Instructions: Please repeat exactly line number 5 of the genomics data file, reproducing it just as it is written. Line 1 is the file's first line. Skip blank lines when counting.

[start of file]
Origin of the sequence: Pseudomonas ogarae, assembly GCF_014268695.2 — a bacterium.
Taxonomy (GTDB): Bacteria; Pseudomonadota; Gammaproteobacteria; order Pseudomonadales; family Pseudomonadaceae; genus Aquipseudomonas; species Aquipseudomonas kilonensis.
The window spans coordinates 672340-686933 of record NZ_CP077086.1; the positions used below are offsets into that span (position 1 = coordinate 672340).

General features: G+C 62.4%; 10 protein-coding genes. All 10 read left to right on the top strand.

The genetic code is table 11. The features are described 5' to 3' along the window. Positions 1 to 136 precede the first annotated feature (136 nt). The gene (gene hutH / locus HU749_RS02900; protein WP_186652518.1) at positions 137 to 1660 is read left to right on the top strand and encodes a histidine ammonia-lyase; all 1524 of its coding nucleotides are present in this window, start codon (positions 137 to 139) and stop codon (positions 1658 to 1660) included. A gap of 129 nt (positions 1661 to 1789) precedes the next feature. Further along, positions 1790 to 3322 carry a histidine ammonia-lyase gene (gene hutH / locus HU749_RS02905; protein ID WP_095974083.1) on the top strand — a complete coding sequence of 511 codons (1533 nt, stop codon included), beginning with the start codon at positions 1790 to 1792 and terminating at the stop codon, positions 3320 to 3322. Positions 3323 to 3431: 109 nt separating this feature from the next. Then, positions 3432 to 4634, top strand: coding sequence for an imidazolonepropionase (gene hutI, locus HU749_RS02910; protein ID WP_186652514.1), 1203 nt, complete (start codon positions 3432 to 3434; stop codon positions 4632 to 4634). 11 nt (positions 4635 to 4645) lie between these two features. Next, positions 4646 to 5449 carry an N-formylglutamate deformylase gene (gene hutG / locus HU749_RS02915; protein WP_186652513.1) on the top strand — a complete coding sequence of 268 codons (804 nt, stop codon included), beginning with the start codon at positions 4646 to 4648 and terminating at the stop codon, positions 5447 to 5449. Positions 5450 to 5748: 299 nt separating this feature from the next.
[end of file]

The genetic code is table 11. The features are described 5' to 3' along the window. Positions 1 to 136 precede the first annotated feature (136 nt). The gene (gene hutH / locus HU749_RS02900; protein WP_186652518.1) at positions 137 to 1660 is read left to right on the top strand and encodes a histidine ammonia-lyase; all 1524 of its coding nucleotides are present in this window, start codon (positions 137 to 139) and stop codon (positions 1658 to 1660) included. A gap of 129 nt (positions 1661 to 1789) precedes the next feature. Further along, positions 1790 to 3322 carry a histidine ammonia-lyase gene (gene hutH / locus HU749_RS02905; protein ID WP_095974083.1) on the top strand — a complete coding sequence of 511 codons (1533 nt, stop codon included), beginning with the start codon at positions 1790 to 1792 and terminating at the stop codon, positions 3320 to 3322. Positions 3323 to 3431: 109 nt separating this feature from the next. Then, positions 3432 to 4634, top strand: coding sequence for an imidazolonepropionase (gene hutI, locus HU749_RS02910; protein ID WP_186652514.1), 1203 nt, complete (start codon positions 3432 to 3434; stop codon positions 4632 to 4634). 11 nt (positions 4635 to 4645) lie between these two features. Next, positions 4646 to 5449 carry an N-formylglutamate deformylase gene (gene hutG / locus HU749_RS02915; protein WP_186652513.1) on the top strand — a complete coding sequence of 268 codons (804 nt, stop codon included), beginning with the start codon at positions 4646 to 4648 and terminating at the stop codon, positions 5447 to 5449. Positions 5450 to 5748: 299 nt separating this feature from the next.